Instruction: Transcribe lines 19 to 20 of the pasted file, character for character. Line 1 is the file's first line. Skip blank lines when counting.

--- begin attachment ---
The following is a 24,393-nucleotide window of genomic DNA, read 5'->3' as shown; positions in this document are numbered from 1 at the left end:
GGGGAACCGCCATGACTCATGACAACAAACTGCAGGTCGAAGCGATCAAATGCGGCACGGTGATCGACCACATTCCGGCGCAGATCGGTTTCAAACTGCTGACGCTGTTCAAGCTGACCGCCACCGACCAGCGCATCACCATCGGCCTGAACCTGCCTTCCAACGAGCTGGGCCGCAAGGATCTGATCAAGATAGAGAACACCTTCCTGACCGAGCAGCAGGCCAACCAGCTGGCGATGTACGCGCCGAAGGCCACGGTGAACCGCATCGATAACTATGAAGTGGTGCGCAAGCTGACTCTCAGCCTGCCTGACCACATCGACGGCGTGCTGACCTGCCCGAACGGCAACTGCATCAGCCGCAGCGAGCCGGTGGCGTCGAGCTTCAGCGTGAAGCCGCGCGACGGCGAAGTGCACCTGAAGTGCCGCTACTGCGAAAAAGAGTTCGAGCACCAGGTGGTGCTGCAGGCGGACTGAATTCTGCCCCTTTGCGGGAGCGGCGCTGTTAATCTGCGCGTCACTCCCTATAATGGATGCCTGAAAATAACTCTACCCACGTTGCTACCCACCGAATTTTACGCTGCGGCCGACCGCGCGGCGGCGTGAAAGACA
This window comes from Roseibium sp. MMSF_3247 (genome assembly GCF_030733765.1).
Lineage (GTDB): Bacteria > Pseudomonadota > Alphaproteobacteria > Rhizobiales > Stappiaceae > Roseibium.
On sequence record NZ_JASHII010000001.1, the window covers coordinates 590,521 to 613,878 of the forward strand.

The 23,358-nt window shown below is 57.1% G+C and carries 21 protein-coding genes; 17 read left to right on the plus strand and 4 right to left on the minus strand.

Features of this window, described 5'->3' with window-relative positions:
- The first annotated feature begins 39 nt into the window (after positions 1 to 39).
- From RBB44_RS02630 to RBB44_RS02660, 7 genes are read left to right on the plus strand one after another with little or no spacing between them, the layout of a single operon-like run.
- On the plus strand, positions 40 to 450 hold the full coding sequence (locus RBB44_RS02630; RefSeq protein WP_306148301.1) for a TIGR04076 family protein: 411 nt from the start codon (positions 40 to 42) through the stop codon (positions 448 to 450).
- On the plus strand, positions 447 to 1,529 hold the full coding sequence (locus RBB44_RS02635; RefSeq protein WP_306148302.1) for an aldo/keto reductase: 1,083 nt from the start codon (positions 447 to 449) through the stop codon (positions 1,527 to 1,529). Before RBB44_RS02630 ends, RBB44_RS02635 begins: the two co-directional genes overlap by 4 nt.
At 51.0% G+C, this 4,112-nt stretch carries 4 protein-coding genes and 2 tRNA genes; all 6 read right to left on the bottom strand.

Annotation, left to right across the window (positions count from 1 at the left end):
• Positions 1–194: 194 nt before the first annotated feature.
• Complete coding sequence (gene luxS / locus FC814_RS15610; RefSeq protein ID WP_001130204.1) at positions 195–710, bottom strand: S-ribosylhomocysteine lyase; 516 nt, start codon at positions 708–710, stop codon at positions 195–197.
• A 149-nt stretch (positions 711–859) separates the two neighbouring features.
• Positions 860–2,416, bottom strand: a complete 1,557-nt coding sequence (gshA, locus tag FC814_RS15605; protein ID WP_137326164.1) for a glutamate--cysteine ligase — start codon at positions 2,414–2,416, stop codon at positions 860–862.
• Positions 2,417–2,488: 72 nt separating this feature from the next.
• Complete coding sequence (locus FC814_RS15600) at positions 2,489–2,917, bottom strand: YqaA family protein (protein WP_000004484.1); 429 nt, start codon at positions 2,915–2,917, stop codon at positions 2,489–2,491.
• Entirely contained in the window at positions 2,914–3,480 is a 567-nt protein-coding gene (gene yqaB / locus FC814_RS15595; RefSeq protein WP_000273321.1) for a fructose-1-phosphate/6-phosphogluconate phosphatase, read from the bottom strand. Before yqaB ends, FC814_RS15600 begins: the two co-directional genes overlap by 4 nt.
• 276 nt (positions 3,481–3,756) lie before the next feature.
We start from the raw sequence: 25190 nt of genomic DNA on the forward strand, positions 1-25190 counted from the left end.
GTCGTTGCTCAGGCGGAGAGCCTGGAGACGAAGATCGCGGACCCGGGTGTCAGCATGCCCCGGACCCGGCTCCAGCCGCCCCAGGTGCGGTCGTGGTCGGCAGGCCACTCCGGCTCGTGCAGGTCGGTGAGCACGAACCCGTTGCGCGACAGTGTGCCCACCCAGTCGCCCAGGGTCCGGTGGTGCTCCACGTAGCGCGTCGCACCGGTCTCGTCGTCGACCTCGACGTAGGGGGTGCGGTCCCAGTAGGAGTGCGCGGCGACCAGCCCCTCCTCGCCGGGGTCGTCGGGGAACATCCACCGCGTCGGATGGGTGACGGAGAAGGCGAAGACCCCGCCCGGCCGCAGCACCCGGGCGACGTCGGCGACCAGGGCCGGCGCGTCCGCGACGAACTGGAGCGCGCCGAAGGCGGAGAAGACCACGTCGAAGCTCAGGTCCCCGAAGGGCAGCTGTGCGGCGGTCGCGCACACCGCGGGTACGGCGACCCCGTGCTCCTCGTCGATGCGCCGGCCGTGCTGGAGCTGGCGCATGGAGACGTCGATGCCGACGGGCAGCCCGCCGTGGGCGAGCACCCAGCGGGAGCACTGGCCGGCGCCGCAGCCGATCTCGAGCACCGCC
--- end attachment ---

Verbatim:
• Complete coding sequence (locus FC814_RS15600) at positions 2,489–2,917, bottom strand: YqaA family protein (protein WP_000004484.1); 429 nt, start codon at positions 2,915–2,917, stop codon at positions 2,489–2,491.
• Entirely contained in the window at positions 2,914–3,480 is a 567-nt protein-coding gene (gene yqaB / locus FC814_RS15595; RefSeq protein WP_000273321.1) for a fructose-1-phosphate/6-phosphogluconate phosphatase, read from the bottom strand. Before yqaB ends, FC814_RS15600 begins: the two co-directional genes overlap by 4 nt.